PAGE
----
Since her party was elected in New Zealand, and Jacinda Arden was named prime minister, she definitely hasn't been afraid to lead the country on her own terms. When she took office in Oct. 2017, Ardern was already the world's youngest female leader, but last month, the 37-year-old also became only the second-elected leader to ever give birth while holding office, and now, she's become the first to take a maternity leave. That certainly isn't holding her back from her duties though: on July 1, Prime Minister Jacinda Ardern posted a live video from her couch while holding her newborn to announce the introduction of nationwide welfare reforms for families. And while the plan itself is certainly impressive, the way she's chosen to share it — on social media, in a video shot in her own home where she's sitting, makeup-less, and snuggling with her baby under a blanket — also sends a seriously powerful message to anyone who may have doubted her ability to be both a new first-time mom and a badass prime minister.
In the video, Ardern sits with her daughter, Neve, wrapped up in a wool blanket on her lap, looking just like any other smitten new mom. But the clip itself wasn't about her daughter, it was about explaining the introduction of a families benefit package designed to help meet one of her primary campaign promises: to lift 64,000 New Zealand children out of poverty by 2020, according to The Guardian.
In addition to an increase in paid parental leave from 18 to 22 weeks, the prime minister — who is in the middle of a six-week maternity leave herself — told viewers that July 1 marked the official introduction of the "Best Start" payment, a universal $60 a week payment given for the first year of a child's life. The Best Start payment, Ardern explained, was designed to reflect research that shows that the first few years of a child's life are some of the most important, and a particularly crucial time for those living in poverty. And while the $60 a week is universal only up to a child's first birthday, it will continue up to age 3 for families who are "on a low or middle income," including single parents already receiving "sole parent support payments."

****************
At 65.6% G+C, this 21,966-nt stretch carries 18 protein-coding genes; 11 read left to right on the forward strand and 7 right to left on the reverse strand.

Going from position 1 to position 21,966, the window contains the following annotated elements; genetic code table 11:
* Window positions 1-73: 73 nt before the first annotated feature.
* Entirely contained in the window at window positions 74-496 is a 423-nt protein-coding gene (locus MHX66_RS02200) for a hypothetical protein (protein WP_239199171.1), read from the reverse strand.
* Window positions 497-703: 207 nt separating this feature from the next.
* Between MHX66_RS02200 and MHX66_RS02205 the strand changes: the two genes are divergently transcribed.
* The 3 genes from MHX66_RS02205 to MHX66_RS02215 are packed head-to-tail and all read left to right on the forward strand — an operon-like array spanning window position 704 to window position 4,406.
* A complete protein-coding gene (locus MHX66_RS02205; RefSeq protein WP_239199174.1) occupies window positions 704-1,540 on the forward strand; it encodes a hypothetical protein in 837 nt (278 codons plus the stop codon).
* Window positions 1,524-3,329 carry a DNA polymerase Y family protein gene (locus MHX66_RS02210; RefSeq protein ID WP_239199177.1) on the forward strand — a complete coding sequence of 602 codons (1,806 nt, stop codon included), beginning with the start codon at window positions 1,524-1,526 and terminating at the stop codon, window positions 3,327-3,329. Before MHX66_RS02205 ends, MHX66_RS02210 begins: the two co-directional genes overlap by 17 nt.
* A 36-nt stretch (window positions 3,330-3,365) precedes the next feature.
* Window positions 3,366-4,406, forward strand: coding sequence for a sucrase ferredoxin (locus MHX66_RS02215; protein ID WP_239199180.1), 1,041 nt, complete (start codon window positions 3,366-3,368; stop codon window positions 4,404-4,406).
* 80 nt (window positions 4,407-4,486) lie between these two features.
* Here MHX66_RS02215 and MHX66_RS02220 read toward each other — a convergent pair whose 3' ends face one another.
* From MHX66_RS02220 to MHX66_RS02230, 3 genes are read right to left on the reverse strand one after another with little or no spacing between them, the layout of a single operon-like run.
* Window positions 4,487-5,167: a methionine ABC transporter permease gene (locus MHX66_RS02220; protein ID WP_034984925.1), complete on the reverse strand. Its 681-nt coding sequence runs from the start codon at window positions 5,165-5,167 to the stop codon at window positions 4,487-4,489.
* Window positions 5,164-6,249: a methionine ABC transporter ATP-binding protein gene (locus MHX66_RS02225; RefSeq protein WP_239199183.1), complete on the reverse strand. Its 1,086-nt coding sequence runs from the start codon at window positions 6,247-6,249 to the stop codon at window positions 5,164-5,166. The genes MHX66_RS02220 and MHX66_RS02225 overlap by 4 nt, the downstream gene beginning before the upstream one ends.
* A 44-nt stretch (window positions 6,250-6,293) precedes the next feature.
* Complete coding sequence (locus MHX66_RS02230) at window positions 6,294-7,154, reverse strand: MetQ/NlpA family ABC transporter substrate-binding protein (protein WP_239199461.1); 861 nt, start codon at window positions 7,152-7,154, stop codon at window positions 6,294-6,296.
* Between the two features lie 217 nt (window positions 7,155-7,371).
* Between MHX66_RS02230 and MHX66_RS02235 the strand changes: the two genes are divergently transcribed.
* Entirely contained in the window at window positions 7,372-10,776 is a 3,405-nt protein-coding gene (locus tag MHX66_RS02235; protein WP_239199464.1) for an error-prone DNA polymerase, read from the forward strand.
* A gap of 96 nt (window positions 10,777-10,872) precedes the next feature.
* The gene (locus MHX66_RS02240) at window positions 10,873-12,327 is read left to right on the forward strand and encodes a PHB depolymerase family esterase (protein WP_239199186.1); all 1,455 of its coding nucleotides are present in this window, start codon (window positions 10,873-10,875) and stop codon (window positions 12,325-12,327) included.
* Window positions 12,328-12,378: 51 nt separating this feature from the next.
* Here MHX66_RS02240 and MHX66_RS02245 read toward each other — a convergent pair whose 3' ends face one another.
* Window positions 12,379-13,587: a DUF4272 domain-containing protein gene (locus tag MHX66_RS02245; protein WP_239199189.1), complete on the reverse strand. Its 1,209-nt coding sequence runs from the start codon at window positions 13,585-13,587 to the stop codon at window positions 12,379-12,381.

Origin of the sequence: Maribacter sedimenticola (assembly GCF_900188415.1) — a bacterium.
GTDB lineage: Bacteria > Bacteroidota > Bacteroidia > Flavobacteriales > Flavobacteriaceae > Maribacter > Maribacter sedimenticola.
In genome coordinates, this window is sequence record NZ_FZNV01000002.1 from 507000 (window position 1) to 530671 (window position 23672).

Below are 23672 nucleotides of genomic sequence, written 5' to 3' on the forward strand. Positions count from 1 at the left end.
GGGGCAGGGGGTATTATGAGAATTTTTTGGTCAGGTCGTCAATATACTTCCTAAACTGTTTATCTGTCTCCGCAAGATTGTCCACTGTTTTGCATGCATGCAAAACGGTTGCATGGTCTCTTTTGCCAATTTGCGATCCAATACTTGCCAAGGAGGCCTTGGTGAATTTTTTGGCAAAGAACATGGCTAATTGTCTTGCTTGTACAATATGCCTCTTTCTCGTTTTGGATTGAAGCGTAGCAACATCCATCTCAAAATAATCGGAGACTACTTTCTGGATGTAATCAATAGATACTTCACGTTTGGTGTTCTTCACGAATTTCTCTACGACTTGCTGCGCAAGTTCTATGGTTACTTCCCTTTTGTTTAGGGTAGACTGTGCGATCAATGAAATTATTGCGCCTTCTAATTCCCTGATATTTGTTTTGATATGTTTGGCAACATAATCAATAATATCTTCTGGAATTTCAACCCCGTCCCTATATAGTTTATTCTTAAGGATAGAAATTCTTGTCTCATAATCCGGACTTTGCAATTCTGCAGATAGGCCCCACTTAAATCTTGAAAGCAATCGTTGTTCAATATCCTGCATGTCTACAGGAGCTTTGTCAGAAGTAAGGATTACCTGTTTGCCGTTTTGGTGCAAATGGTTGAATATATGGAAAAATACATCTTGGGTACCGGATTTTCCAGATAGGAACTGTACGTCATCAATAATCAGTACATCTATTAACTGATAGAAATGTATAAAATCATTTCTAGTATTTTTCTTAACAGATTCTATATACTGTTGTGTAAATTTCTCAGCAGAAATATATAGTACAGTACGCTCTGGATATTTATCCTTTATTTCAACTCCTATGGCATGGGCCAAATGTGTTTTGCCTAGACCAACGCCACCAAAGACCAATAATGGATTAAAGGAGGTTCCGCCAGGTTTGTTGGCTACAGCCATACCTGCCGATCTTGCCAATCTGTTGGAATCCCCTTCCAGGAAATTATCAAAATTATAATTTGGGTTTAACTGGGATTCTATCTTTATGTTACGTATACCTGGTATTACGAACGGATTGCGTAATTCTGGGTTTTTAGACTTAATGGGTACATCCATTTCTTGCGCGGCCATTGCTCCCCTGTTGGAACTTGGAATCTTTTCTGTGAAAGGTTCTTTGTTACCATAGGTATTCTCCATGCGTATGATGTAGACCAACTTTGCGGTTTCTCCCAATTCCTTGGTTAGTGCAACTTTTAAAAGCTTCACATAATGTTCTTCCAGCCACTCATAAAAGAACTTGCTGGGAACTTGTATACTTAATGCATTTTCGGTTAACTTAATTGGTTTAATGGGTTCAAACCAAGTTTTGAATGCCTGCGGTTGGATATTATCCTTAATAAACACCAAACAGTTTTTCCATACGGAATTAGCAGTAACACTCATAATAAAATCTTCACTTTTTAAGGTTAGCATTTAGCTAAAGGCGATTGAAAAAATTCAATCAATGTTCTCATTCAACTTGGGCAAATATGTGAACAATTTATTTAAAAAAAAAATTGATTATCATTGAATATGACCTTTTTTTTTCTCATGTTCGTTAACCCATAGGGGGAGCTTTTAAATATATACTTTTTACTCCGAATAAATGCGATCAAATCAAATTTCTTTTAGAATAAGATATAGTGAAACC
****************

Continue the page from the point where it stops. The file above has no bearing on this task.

Ardern said that she was "so, so proud" of the Best Start program, and explained that after testing it out and working it through, it "stood the test of time because .... the principle behind it is really, really solid."
In addition to Best Start, Ardern explained that the government had also increased the already-existing "Working For Families" benefit, along with the "Winter Energy Payment," which is an automatic payment given to those already receiving certain government benefits in order to offset the higher cost of heating during the winter months. Once the package is fully implemented, Ardern says that "380,000 families end up being better off by, on average, $75 a week," and called the families package "the thing that [she's] most proud of" since taking office, as well as "one of the most significant changes that we'll make to our tax credit system in New Zealand for decades."
Ardern's Facebook live video naturally garnered lots of attention and comments from viewers, including questions about baby Neve. While the infant wasn't directly visible, Ardern did joke that sitting on the couch with her baby was "[her] permanent state at the moment, either breastfeeding or this." And though she quipped that she had "a bit more bags under the eyes than usual," she added, "I promise I am not too bad I really just don’t have any make-up on... but we are doing great, we are doing really great."
On June 24, Ardern shared her first Facebook live video since her daughter's birth, when she was preparing to leave Auckland hospital with her partner, Clarke Gayford — who is set to become a full-time dad when Ardern returns to work — and their newborn daughter. In the clip, she offered her thanks to "everyone who has been so kind and so generous from the very moment that we announced that we were having a baby," and noted that the outpouring was "a reminder of how wonderful and hospitable and kind New Zealanders really are."
As much as Ardern seems to be totally nailing the "having a new baby while also being a world leader" role, she's definitely had her fair share of questions and naysayers. Speculation over whether or not she intended to be a mother began pretty much immediately after she was elected, and the attention that came after she actually announced her pregnancy was huge. But Ardern isn't afraid to admit that being a pregnant prime minister doesn't make her a superhero, it just makes her a woman who happens to be running a country and raising a child.
And judging by her latest video, she's still taking both of those roles very seriously.